Sure enough, after reading through the introductory chapter, it is an impressive read.
So far it has had me thinking about:
- the shift from mass mediated information to networked - p10
- an counter point to the common objection of information overload - p13. "..Individuals become less passive, thus more engaged. Attention in the networked environment is dependent on being interesting to an engaged group, than it is in mass media - where moderate interests to large numbers of weakly engaged people is preferable.."
- the increased capabilities of individuals as the core driving social force behind the networked information society - p15
- a response to individualism further fragmenting communities and continuing the trend of industrialisation: Internet is impacting on television and we are using the Internet to communicate with family and friends. But at the same time, our social ties are shifting due to the increasing range of diversity in our newly established connections...
I'm observing Benkler is at fault in my view, of wording in the global sense but almost only ever using US examples. This starts me wondering how much of what Benkler identifies as important (legislation, democracy, freedom, individualism, access and many other things) as being very dependent on your (US) view of the world...? This is already most apparent to me in his section in the introductory chapter starting p13, Justice and Human Development, where he does little to acknowlege digital divides, and the success of pirate software over free software.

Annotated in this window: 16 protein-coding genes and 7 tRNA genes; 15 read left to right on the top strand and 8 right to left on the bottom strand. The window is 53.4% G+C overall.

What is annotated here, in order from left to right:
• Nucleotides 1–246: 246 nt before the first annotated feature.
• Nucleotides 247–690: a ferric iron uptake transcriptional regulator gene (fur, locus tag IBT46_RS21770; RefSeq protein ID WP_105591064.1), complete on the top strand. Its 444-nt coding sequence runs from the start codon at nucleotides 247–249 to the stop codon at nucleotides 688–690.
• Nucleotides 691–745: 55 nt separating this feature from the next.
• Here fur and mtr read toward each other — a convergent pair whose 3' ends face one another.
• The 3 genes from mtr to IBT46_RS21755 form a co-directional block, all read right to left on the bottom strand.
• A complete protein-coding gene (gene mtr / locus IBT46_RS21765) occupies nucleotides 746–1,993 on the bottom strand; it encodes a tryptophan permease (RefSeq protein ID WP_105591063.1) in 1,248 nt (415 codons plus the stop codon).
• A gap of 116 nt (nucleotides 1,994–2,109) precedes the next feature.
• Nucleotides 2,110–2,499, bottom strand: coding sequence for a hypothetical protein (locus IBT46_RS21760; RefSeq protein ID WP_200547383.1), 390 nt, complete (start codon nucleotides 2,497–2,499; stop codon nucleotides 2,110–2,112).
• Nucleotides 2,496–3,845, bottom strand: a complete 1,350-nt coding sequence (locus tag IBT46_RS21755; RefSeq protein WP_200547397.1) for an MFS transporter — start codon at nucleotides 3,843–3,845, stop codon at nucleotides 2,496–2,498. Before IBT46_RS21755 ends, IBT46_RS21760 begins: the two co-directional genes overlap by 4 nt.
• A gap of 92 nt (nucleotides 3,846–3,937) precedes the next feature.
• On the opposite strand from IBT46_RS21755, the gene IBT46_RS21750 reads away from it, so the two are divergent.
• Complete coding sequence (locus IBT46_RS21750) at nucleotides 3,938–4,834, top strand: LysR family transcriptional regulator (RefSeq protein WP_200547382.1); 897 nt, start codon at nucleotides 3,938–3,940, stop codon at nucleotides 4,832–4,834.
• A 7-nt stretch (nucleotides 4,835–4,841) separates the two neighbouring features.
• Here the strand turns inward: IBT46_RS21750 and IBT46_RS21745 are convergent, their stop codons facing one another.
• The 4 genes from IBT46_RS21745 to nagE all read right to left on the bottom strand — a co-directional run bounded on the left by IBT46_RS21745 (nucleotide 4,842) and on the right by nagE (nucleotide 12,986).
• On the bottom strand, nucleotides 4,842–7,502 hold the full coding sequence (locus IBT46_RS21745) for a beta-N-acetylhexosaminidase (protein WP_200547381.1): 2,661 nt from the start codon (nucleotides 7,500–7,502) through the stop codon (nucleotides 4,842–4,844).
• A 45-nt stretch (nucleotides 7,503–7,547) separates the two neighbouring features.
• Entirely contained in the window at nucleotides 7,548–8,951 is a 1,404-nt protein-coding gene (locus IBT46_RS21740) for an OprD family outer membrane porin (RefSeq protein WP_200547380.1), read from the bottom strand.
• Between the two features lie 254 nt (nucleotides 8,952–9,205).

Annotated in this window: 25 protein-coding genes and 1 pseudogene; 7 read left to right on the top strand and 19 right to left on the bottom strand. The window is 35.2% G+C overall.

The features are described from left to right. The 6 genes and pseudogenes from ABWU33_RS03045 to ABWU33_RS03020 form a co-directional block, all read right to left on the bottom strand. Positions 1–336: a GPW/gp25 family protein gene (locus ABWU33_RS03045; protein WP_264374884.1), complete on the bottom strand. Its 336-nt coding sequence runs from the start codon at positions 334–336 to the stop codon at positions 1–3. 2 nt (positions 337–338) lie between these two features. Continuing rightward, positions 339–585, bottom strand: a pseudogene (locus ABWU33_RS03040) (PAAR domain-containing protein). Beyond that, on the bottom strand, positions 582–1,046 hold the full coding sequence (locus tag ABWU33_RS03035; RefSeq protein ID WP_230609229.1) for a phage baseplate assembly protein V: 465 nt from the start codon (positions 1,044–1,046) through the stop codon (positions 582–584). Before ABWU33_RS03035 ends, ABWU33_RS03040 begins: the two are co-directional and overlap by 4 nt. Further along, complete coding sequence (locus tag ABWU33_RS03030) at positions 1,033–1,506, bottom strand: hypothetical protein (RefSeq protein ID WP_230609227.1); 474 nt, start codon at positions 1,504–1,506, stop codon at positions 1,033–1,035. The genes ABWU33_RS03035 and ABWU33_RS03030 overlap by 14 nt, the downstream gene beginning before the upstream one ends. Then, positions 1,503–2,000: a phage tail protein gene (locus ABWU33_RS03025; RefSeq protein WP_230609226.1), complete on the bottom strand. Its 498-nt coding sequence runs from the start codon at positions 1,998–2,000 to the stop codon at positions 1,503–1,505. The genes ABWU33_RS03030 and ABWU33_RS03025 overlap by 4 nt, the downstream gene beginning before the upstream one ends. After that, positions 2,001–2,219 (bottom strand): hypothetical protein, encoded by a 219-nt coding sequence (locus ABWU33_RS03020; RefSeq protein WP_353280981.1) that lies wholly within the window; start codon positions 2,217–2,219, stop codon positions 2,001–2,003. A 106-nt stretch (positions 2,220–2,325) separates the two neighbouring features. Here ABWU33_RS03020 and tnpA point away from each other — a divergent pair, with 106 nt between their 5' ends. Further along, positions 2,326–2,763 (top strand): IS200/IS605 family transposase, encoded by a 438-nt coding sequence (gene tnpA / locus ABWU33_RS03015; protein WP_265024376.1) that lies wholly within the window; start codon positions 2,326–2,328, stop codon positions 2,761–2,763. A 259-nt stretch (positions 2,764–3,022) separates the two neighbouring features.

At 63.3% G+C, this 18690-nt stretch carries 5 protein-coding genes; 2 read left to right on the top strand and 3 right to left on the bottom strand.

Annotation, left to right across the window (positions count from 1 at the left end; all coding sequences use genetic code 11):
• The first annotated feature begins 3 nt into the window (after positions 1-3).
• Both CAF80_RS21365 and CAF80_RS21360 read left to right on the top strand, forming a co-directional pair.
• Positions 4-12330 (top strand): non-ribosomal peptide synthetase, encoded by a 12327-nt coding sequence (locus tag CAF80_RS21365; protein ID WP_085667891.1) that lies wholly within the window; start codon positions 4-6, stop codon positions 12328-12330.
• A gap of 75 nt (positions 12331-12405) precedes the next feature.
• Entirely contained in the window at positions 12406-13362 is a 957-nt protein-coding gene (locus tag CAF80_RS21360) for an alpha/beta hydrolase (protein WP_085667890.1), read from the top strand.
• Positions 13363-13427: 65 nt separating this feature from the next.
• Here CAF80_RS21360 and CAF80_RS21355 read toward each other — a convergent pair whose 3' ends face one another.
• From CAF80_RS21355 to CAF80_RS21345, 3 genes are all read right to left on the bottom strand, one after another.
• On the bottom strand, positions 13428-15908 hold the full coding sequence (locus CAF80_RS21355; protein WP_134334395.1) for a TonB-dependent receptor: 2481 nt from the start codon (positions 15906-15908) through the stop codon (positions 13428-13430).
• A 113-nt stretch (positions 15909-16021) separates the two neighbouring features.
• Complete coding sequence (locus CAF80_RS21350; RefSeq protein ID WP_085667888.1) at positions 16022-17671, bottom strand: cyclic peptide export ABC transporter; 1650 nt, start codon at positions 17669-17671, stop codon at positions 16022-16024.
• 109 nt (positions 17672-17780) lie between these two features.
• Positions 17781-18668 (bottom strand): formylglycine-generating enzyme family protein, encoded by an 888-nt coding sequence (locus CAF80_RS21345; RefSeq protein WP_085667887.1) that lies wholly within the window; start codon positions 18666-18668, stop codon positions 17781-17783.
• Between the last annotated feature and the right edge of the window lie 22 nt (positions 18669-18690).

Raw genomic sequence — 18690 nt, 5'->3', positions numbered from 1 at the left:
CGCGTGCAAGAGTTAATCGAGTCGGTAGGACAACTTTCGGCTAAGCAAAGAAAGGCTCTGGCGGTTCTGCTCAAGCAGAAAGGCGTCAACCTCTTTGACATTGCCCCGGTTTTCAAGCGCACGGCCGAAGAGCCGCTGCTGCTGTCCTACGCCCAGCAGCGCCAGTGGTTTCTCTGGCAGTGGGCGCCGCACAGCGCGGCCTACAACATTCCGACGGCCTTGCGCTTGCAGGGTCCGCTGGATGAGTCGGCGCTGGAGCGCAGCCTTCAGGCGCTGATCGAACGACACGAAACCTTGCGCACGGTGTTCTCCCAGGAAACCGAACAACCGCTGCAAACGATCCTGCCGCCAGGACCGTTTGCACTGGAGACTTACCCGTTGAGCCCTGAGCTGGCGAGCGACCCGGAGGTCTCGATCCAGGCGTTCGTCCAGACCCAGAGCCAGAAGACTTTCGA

But where is really started to get interesting was towards the end of the introduction, where he articulates the 4 methodologies he is approaching things with:
- technology not as deterministic or entirely malleable
- economic sociology
- liberal political theory with economics and markets as a basis
- individualism and anarchism
Finally, to finish the intro and motivate me to read on:
".. we must recognise... what is fundamentally a social and political choice - a choice about how to be free, equal, productive human beings under a new set of technological and economic conditions. As economic policy, allowing yesterday's winners to dictate the terms of tomorrow's economic competition would be disastrous. As social policy, missing an opportunity to enrich democracy, freedom and justice in our society while maintaining or even enhancing our productivity would be unforgivable..." p 27 and 28.
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